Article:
Once Again, Iran Protests IAEA Leaks
Iran’s Ambassador to the IAEA is not happy. Speaking to PressTV today, he protested a report yesterday that final plans are in the works for the next round of meetings between Iran and the IAEA to discuss long-standing issues on Iran’s nuclear program:
A delegation from the International Atomic Energy Agency (IAEA) plans to visit the Iranian capital, Tehran, in the coming days to continue talks with Iranian officials.
Iran’s Ambassador to the IAEA Reza Najafi said on Friday that Tero Varjoranta, the deputy director general and head of the Department of Safeguards of the nuclear monitoring body, will head the team.
The envoy also expressed concern about Iran’s secret nuclear information obtained by the IAEA leaking out.
“It is regrettable that classified information in the agency has not been protected again, and while Iran and the agency were busy planning [the meeting], the news was published by a Western media outlet,” he said.
“This issue once again confirms Iran’s misgivings that spying exists in the agency,” Najafi said.
But wait, you might say. Where is the harm in breaking the news that a meeting is planned? The first clue might come from the suspect report itself, a Reuters article by Fredrik Dahl:
The U.N. nuclear agency is expected to make a new attempt soon to advance its investigation into suspected atomic bomb research by Iran, diplomats said on Thursday, more than a month after Tehran missed a deadline for cooperation.
They said experts of the International Atomic Energy Agency and Iran may meet early next week in Tehran, with the IAEA seeking to achieve progress in the slow-moving inquiry into the country’s nuclear program.
There was no immediate comment from the IAEA, a Vienna-based U.N. agency which for years has been trying to investigate Western allegations that Iran has worked on designing a nuclear warhead. Iran says its nuclear program is entirely peaceful.
True to the usual path employed by Dahl and his fellow Vienna-based colleague from AP, George Jahn, Dahl relies on “diplomats” for his inside information. Note also that Dahl reports that the IAEA did not have a comment for him to include in the report. This suggests that the IAEA and Iran were still in the process of planning the next meeting and not ready to announce it publicly yet.
If meeting plans were the only leaks to come out of IAEA through “diplomats” in Vienna, then this would be a non-story. But there is much more. Here is PressTV in January of 2012 after an Iranian nuclear scientist had been assassinated:
Iran’s Foreign Ministry Spokesman says confidential information on the country’s nuclear experts has been leaked to the terrorists by the so-called inspectors of the International Atomic Energy Agency (IAEA).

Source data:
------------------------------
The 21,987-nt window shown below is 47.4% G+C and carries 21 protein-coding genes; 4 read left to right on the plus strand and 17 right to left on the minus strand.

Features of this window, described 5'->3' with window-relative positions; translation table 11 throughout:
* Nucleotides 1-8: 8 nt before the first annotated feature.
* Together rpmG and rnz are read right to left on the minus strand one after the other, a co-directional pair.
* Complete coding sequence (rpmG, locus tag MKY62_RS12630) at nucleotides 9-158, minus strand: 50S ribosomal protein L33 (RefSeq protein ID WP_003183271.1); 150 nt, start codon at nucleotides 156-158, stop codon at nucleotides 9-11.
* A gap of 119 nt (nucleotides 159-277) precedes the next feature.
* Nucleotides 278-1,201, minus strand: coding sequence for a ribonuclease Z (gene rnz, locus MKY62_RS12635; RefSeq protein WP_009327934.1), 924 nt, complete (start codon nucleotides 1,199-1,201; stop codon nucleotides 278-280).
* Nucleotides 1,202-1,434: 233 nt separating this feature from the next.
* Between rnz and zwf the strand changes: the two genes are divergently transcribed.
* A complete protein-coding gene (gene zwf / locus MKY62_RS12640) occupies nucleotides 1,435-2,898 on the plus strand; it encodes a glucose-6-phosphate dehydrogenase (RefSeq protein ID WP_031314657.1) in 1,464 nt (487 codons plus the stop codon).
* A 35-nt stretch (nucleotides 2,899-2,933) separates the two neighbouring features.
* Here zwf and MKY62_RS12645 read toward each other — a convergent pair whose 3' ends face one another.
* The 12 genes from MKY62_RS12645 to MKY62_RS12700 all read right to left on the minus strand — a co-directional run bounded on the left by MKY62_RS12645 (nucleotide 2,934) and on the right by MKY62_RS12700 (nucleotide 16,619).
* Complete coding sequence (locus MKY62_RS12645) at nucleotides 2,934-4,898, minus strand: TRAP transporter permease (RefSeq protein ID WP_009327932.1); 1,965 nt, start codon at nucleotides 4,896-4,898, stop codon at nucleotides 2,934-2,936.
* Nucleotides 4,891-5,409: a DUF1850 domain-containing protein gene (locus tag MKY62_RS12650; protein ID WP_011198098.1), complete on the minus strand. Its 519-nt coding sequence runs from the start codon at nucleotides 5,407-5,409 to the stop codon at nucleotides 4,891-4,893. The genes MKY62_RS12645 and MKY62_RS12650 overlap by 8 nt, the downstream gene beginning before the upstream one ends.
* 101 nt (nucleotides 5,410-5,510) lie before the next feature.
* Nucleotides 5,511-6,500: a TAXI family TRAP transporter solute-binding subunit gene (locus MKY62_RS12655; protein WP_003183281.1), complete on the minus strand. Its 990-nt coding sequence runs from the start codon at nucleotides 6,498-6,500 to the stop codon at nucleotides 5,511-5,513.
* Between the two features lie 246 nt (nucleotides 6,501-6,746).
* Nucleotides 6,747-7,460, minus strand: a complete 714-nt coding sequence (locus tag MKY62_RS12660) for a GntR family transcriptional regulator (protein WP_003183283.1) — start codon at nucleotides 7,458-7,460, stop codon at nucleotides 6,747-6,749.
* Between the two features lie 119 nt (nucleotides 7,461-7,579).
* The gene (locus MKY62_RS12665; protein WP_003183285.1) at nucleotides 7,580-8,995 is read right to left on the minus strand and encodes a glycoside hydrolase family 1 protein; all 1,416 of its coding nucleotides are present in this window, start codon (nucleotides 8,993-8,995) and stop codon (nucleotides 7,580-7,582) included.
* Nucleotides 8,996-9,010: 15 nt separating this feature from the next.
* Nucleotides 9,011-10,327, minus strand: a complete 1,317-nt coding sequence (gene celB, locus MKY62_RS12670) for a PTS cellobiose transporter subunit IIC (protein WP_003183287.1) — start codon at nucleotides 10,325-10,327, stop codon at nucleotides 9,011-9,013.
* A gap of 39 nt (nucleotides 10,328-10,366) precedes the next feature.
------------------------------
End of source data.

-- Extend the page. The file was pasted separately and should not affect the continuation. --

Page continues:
“Certain individuals who came to Iran under the pretext of inspecting the country’s nuclear facilities have identified Iranian scientists and given their names to the terrorist groups,” Ramin Mehmanparast said on Friday.
The Iranian official highlighted that Tehran would pursue the case in relevant international bodies.
The comments came in the wake of the assassination of Iranian scientist Mostafa Ahmadi Roshan on January 11 when an unknown motorcyclist attached a magnetic bomb to his car near a college of Allameh Tabatabaei University in Tehran.
He was killed immediately and his driver, who sustained injuries, died a few hours later in hospital.
Just who are the “diplomats” in Vienna who cause all this harm? Much attention focuses on Israelis:
Israel is suspected of carrying out a series of leaks implicating Iran in nuclear weapons experiments in an attempt to raise international pressure on Tehran and halt its programme.
The leaks are part of an intensifying shadow war over Iran’s atomic programme being played out in Vienna, home to the IAEA’s headquarters.
The Israeli spy agency, the Mossad, is highly active in the Austrian capital, as is Iran and most of the world’s major intelligence agencies, leading to frequent comparisons with its earlier incarnation as a battleground for spies in the early years of the cold war.
The highlight of this pipeline from “diplomats” to Dahl and Jahn is the infamous Laptop of Death, which makes a veiled appearance at the end of Dahl’s Thursday report:
The IAEA published a report in 2011 with intelligence indicating Iran had a nuclear weapons research program that was halted in 2003 when it came under increased international pressure, given the U.S.-led invasion of neighboring Iraq that same year and the exposure in 2002 by Iranian exiles of its underground enrichment plant at Natanz.
The intelligence suggested some activities may have resumed later. The report identified about 12 specific areas that it said needed clarification.
And it’s not just Israel that is spreading secret information about Iran. Recall that the Justice Department is attempting to quash a lawsuit against United Against Nuclear Iran, suggesting that UANI has state secrets that could be divulged if the lawsuit is fully litigated.
Reuters acknowledges that Iran is upset about yesterday’s story. From a story today: